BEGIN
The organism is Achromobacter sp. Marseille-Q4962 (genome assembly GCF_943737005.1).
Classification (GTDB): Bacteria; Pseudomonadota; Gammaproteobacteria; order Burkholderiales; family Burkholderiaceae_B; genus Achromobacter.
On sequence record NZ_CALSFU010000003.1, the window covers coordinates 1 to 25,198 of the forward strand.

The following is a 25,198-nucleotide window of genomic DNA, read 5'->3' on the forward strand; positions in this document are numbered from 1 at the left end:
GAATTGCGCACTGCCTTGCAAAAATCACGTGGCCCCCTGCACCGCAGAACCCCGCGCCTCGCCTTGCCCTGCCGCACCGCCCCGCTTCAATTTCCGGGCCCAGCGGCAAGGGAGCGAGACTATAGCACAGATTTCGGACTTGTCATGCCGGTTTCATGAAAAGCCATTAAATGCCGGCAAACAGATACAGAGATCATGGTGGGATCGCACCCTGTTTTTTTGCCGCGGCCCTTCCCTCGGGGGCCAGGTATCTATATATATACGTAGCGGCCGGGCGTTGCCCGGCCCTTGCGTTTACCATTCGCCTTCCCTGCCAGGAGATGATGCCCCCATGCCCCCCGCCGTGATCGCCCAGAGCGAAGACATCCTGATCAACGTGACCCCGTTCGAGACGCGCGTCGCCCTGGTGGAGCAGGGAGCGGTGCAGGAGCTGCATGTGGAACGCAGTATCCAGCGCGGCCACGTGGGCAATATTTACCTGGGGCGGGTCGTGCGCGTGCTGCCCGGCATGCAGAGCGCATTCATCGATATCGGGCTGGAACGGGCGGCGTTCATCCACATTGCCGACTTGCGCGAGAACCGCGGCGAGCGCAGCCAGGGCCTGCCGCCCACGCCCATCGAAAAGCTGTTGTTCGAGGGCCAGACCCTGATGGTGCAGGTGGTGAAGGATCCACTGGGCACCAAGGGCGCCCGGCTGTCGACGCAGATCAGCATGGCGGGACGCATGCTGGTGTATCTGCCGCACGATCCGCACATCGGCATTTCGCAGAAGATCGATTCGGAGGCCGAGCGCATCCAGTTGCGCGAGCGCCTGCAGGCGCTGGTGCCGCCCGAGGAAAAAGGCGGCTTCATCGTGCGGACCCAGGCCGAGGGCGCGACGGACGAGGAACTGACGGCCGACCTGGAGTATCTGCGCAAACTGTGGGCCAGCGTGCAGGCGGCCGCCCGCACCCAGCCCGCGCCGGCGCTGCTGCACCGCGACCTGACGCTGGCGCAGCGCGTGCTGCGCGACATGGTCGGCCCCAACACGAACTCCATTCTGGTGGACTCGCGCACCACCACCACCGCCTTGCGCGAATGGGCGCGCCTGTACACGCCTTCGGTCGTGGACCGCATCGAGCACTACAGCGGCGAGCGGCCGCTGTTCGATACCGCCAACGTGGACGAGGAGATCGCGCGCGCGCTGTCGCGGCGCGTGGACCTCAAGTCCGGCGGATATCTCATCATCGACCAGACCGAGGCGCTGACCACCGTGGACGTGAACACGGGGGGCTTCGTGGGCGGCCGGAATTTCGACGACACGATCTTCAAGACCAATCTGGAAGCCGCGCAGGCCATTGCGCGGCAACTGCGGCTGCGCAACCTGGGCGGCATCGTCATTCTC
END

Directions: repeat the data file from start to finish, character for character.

The organism is Achromobacter sp. Marseille-Q4962 (genome assembly GCF_943737005.1).
Classification (GTDB): Bacteria; Pseudomonadota; Gammaproteobacteria; order Burkholderiales; family Burkholderiaceae_B; genus Achromobacter.
On sequence record NZ_CALSFU010000003.1, the window covers coordinates 1 to 25,198 of the forward strand.

The following is a 25,198-nucleotide window of genomic DNA, read 5'->3' on the forward strand; positions in this document are numbered from 1 at the left end:
GAATTGCGCACTGCCTTGCAAAAATCACGTGGCCCCCTGCACCGCAGAACCCCGCGCCTCGCCTTGCCCTGCCGCACCGCCCCGCTTCAATTTCCGGGCCCAGCGGCAAGGGAGCGAGACTATAGCACAGATTTCGGACTTGTCATGCCGGTTTCATGAAAAGCCATTAAATGCCGGCAAACAGATACAGAGATCATGGTGGGATCGCACCCTGTTTTTTTGCCGCGGCCCTTCCCTCGGGGGCCAGGTATCTATATATATACGTAGCGGCCGGGCGTTGCCCGGCCCTTGCGTTTACCATTCGCCTTCCCTGCCAGGAGATGATGCCCCCATGCCCCCCGCCGTGATCGCCCAGAGCGAAGACATCCTGATCAACGTGACCCCGTTCGAGACGCGCGTCGCCCTGGTGGAGCAGGGAGCGGTGCAGGAGCTGCATGTGGAACGCAGTATCCAGCGCGGCCACGTGGGCAATATTTACCTGGGGCGGGTCGTGCGCGTGCTGCCCGGCATGCAGAGCGCATTCATCGATATCGGGCTGGAACGGGCGGCGTTCATCCACATTGCCGACTTGCGCGAGAACCGCGGCGAGCGCAGCCAGGGCCTGCCGCCCACGCCCATCGAAAAGCTGTTGTTCGAGGGCCAGACCCTGATGGTGCAGGTGGTGAAGGATCCACTGGGCACCAAGGGCGCCCGGCTGTCGACGCAGATCAGCATGGCGGGACGCATGCTGGTGTATCTGCCGCACGATCCGCACATCGGCATTTCGCAGAAGATCGATTCGGAGGCCGAGCGCATCCAGTTGCGCGAGCGCCTGCAGGCGCTGGTGCCGCCCGAGGAAAAAGGCGGCTTCATCGTGCGGACCCAGGCCGAGGGCGCGACGGACGAGGAACTGACGGCCGACCTGGAGTATCTGCGCAAACTGTGGGCCAGCGTGCAGGCGGCCGCCCGCACCCAGCCCGCGCCGGCGCTGCTGCACCGCGACCTGACGCTGGCGCAGCGCGTGCTGCGCGACATGGTCGGCCCCAACACGAACTCCATTCTGGTGGACTCGCGCACCACCACCACCGCCTTGCGCGAATGGGCGCGCCTGTACACGCCTTCGGTCGTGGACCGCATCGAGCACTACAGCGGCGAGCGGCCGCTGTTCGATACCGCCAACGTGGACGAGGAGATCGCGCGCGCGCTGTCGCGGCGCGTGGACCTCAAGTCCGGCGGATATCTCATCATCGACCAGACCGAGGCGCTGACCACCGTGGACGTGAACACGGGGGGCTTCGTGGGCGGCCGGAATTTCGACGACACGATCTTCAAGACCAATCTGGAAGCCGCGCAGGCCATTGCGCGGCAACTGCGGCTGCGCAACCTGGGCGGCATCGTCATTCTC